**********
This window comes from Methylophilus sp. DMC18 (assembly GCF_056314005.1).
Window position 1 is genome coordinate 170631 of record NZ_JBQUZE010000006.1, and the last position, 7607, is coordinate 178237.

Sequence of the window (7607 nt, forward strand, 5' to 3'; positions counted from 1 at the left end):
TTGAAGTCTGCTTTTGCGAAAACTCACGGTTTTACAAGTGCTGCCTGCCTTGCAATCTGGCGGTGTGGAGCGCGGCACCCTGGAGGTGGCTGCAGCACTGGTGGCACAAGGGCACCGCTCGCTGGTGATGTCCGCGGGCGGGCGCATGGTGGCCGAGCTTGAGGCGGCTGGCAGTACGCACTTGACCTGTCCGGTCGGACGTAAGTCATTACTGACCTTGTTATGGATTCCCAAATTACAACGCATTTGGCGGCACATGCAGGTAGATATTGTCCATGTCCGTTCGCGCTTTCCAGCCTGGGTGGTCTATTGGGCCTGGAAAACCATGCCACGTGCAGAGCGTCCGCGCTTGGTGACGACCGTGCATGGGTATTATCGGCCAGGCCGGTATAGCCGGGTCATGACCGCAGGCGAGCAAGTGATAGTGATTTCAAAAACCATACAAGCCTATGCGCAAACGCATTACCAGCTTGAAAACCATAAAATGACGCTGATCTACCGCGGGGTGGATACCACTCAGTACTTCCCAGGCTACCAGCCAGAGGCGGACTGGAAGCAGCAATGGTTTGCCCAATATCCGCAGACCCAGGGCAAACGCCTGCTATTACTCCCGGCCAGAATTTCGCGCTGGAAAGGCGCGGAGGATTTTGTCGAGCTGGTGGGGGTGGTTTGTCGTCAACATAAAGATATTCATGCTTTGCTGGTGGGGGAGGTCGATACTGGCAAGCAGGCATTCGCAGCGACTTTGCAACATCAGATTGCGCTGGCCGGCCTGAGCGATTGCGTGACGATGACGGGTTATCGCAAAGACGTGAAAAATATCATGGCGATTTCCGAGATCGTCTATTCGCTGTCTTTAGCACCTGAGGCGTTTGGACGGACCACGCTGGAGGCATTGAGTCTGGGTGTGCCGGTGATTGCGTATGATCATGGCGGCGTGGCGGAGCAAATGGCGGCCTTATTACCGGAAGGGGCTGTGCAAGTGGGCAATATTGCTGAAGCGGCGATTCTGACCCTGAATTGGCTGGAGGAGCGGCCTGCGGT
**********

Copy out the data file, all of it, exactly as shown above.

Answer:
This window comes from Methylophilus sp. DMC18 (assembly GCF_056314005.1).
Window position 1 is genome coordinate 170631 of record NZ_JBQUZE010000006.1, and the last position, 7607, is coordinate 178237.

Sequence of the window (7607 nt, forward strand, 5' to 3'; positions counted from 1 at the left end):
TTGAAGTCTGCTTTTGCGAAAACTCACGGTTTTACAAGTGCTGCCTGCCTTGCAATCTGGCGGTGTGGAGCGCGGCACCCTGGAGGTGGCTGCAGCACTGGTGGCACAAGGGCACCGCTCGCTGGTGATGTCCGCGGGCGGGCGCATGGTGGCCGAGCTTGAGGCGGCTGGCAGTACGCACTTGACCTGTCCGGTCGGACGTAAGTCATTACTGACCTTGTTATGGATTCCCAAATTACAACGCATTTGGCGGCACATGCAGGTAGATATTGTCCATGTCCGTTCGCGCTTTCCAGCCTGGGTGGTCTATTGGGCCTGGAAAACCATGCCACGTGCAGAGCGTCCGCGCTTGGTGACGACCGTGCATGGGTATTATCGGCCAGGCCGGTATAGCCGGGTCATGACCGCAGGCGAGCAAGTGATAGTGATTTCAAAAACCATACAAGCCTATGCGCAAACGCATTACCAGCTTGAAAACCATAAAATGACGCTGATCTACCGCGGGGTGGATACCACTCAGTACTTCCCAGGCTACCAGCCAGAGGCGGACTGGAAGCAGCAATGGTTTGCCCAATATCCGCAGACCCAGGGCAAACGCCTGCTATTACTCCCGGCCAGAATTTCGCGCTGGAAAGGCGCGGAGGATTTTGTCGAGCTGGTGGGGGTGGTTTGTCGTCAACATAAAGATATTCATGCTTTGCTGGTGGGGGAGGTCGATACTGGCAAGCAGGCATTCGCAGCGACTTTGCAACATCAGATTGCGCTGGCCGGCCTGAGCGATTGCGTGACGATGACGGGTTATCGCAAAGACGTGAAAAATATCATGGCGATTTCCGAGATCGTCTATTCGCTGTCTTTAGCACCTGAGGCGTTTGGACGGACCACGCTGGAGGCATTGAGTCTGGGTGTGCCGGTGATTGCGTATGATCATGGCGGCGTGGCGGAGCAAATGGCGGCCTTATTACCGGAAGGGGCTGTGCAAGTGGGCAATATTGCTGAAGCGGCGATTCTGACCCTGAATTGGCTGGAGGAGCGGCCTGCGGT